Adopted in 1937 to replace the bolt-action Springfield '03, the M1 of Mr. John Garand's design was the first semi-automatic battle rifle issued as a standard infantry rifle-- anywhere. The same size as the bolt-action rifle it replaced, its 8-shot enbloc clip and semi-automatic action allowed it to fire up to 50-rounds per minute. This gun, the first gun that could be considered a 'battle-rifle', was called by no less a gun-guy as General George S. Patton "the greatest implement of battle ever devised."
Over 6-million of this air-cooled, gas-piston operated, clip-fed, semi-automatic rifles were produced through the 1950s, making it the standard US infantry rifle of World War 2 and Korea. These guns continued to be issued to National Guard units as late as the 1970s and are still often seen in ceremonial use across the military and with veterans groups.
In the 1950s, the US adopted the 7.62x51mm NATO round to replace the .30-06 Springfield cartridge that it had carried for a half century. This required a new rifle to fire it. Instead of rechambering the M1 to fire 7.62, the Army designed a completely new gun. Dubbed the M14, it was select-fire, capable of firing either semi or full auto from a 20-round detachable box magazine at up to 600-rounds per minute. The thing is, when fired on full-auto it was almost uncontrollable. This led to a smaller caliber rifle that generated less recoil known as the M16, but we will get to that in a minute.
The M14, officially replaced in the 1960s, was brought out of retirement after September 11th as a Designated Marksman Rifle for the Army and Marines. As such, this vintage Elvis-era rifle has proved itself one of the best long-range battle rifles in modern combat.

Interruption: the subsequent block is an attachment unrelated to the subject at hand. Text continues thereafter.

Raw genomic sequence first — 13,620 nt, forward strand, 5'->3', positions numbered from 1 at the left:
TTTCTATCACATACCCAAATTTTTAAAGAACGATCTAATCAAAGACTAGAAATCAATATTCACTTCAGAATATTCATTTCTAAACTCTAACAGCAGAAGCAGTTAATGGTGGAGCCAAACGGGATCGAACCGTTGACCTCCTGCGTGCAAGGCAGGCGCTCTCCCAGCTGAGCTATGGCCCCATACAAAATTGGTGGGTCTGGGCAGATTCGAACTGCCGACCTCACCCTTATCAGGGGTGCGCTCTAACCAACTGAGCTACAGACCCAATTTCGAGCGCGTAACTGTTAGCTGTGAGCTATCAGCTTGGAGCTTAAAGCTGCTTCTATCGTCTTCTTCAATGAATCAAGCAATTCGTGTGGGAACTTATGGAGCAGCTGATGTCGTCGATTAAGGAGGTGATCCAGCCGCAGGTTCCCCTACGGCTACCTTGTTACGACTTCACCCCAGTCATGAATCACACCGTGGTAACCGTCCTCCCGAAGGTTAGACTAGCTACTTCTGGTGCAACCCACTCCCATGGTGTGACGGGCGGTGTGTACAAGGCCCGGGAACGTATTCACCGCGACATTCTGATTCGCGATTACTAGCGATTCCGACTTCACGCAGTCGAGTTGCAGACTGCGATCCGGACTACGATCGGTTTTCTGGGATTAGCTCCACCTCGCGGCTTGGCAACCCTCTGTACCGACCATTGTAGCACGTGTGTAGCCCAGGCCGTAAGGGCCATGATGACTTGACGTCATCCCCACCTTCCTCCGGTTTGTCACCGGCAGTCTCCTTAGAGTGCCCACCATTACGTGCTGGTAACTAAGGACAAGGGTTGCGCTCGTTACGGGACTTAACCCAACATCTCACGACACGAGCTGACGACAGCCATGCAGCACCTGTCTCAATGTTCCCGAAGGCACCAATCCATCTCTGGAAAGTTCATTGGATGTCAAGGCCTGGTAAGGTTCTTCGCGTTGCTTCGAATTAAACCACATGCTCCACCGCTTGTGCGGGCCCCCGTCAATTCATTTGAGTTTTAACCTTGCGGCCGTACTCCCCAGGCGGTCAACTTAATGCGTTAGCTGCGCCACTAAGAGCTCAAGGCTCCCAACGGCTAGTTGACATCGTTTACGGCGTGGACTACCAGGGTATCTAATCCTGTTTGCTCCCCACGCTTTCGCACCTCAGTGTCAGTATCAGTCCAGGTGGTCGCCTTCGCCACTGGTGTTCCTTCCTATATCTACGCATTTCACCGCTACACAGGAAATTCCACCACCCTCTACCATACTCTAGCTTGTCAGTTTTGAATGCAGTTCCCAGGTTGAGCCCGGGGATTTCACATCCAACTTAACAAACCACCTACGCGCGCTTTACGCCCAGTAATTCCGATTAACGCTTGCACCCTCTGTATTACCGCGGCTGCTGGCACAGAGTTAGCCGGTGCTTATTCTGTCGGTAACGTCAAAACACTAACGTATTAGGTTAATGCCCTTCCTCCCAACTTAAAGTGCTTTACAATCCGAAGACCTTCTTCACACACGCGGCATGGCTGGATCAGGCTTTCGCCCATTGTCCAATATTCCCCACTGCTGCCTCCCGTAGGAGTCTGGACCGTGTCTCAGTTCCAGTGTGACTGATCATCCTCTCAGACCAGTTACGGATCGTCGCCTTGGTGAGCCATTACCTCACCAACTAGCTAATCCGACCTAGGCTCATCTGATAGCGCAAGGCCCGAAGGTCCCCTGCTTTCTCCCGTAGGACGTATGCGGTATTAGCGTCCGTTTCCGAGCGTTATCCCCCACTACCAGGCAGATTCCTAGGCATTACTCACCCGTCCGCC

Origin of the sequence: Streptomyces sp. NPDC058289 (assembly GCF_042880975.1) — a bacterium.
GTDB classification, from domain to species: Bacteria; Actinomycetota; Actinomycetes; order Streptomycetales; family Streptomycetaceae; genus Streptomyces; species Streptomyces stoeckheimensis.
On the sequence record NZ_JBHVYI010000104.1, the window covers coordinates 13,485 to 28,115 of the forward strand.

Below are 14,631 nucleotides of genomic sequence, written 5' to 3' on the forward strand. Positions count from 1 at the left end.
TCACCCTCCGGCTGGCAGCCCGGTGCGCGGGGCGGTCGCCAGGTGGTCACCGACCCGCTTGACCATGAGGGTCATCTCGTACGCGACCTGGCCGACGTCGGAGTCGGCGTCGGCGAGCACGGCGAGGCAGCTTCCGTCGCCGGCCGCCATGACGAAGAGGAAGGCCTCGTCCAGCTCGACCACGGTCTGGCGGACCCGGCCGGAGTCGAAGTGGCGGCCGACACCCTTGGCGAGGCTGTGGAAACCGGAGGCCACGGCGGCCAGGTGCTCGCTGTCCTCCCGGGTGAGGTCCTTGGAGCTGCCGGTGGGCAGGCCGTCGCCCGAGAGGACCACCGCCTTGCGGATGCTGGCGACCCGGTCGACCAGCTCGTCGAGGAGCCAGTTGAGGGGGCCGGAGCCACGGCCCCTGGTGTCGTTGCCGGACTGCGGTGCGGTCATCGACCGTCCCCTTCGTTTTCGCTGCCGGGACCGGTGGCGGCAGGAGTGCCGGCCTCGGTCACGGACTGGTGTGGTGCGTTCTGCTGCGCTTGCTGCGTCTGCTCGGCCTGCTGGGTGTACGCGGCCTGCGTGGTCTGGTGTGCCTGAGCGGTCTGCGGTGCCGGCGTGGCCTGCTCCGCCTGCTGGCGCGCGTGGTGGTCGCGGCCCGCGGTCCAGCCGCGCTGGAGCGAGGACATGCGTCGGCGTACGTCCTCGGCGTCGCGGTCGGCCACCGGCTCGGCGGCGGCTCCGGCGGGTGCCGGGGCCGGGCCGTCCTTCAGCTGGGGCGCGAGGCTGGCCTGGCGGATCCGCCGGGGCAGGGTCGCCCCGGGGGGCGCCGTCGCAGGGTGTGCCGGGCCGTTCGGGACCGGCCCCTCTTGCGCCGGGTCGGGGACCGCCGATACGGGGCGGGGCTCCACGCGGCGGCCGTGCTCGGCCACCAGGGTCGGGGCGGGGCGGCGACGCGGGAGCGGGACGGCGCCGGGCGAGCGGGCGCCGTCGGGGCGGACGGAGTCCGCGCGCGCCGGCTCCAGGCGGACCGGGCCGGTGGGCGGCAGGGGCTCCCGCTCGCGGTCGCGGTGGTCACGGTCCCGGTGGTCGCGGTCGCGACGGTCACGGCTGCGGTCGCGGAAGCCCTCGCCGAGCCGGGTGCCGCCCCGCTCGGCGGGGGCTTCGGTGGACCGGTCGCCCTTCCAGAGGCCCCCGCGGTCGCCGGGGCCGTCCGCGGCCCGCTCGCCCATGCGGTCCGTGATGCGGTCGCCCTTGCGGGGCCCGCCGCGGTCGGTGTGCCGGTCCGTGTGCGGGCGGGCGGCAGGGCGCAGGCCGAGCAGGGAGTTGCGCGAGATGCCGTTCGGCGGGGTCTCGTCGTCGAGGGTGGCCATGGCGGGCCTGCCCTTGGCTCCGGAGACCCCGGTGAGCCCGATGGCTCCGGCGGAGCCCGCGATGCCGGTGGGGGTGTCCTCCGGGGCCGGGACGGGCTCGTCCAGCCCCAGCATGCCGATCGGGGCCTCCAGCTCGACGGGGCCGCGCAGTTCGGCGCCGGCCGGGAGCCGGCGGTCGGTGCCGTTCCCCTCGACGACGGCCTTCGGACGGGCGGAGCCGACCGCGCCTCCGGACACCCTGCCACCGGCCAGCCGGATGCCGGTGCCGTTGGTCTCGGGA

Eugene Stoner's Colt AR-15, adopted by the US Air Force for its security police in the 1962 was soon brought to Vietnam where the Army took a keen interest in it. Type classified as the M16, this 7-pound rifle (unloaded) extensively used plastic furniture to replace the more traditional wood stocks carried on every other US rifle before it. With its 20-inch barrel and 39-inch overall length, it was more compact to allow it to be carried by soldiers jumping out of armored personnel carriers and helicopters. Capable of full-auto fire with a flick of its selector switch, it could fire 5.56mm rounds out at up to 900-round per minute.
From top to bottom: M16A1, M16A2, M4A1, M16A4
Over the past fifty years, this basic rifle has been improved as the M16A1/A2/A4 and now finally as the M4 carbine. In each of these improvements, slight changes have been made but at its core, the gun is still Stoner's original idea. Although they look vastly different, you can take a Vietnam War veteran and toss him a new M4A1 while giving an Afghan war veteran of today an old M16 and odds are they could figure them out in thirty seconds or less.
Ultimately, from the Lexington Town Green to Afghanistan, the soldier's best friend is always their rifle.